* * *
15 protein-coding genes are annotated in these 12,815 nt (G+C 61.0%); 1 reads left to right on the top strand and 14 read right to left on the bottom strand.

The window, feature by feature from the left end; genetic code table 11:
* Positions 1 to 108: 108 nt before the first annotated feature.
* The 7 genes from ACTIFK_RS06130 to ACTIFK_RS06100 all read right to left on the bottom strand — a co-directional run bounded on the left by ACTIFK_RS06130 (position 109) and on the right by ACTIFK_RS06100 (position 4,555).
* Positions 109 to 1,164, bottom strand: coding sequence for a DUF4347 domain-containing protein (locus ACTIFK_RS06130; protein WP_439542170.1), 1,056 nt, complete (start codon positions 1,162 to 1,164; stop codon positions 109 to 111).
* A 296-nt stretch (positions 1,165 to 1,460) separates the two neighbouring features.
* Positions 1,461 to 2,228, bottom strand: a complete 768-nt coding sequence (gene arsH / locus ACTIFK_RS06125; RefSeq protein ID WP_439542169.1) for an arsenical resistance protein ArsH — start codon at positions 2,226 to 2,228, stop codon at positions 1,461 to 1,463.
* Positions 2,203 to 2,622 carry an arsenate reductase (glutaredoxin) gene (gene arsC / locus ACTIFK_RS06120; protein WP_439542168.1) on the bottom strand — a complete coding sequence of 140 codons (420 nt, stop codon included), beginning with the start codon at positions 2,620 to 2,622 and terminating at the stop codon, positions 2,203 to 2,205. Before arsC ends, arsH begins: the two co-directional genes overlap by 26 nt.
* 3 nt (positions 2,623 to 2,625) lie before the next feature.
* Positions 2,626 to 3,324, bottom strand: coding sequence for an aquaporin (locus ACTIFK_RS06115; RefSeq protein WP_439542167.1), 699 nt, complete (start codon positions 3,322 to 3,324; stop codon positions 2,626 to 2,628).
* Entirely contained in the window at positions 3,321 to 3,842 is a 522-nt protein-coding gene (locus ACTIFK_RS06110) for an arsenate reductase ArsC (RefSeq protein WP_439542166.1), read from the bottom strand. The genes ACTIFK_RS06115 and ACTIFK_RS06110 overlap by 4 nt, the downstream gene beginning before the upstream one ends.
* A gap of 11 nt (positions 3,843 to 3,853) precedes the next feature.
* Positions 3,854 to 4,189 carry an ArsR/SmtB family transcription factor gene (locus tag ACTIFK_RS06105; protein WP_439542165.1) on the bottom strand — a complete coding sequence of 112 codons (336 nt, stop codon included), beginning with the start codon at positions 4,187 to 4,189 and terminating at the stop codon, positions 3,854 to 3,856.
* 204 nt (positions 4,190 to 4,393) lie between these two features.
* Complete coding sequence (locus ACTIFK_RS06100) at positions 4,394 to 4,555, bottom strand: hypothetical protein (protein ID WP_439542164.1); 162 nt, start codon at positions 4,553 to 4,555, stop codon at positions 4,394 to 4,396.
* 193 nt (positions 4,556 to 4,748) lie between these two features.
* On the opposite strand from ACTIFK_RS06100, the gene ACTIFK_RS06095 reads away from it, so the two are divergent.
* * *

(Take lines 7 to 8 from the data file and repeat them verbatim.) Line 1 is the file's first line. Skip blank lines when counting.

* Positions 1,461 to 2,228, bottom strand: a complete 768-nt coding sequence (gene arsH / locus ACTIFK_RS06125; RefSeq protein ID WP_439542169.1) for an arsenical resistance protein ArsH — start codon at positions 2,226 to 2,228, stop codon at positions 1,461 to 1,463.
* Positions 2,203 to 2,622 carry an arsenate reductase (glutaredoxin) gene (gene arsC / locus ACTIFK_RS06120; protein WP_439542168.1) on the bottom strand — a complete coding sequence of 140 codons (420 nt, stop codon included), beginning with the start codon at positions 2,620 to 2,622 and terminating at the stop codon, positions 2,203 to 2,205. Before arsC ends, arsH begins: the two co-directional genes overlap by 26 nt.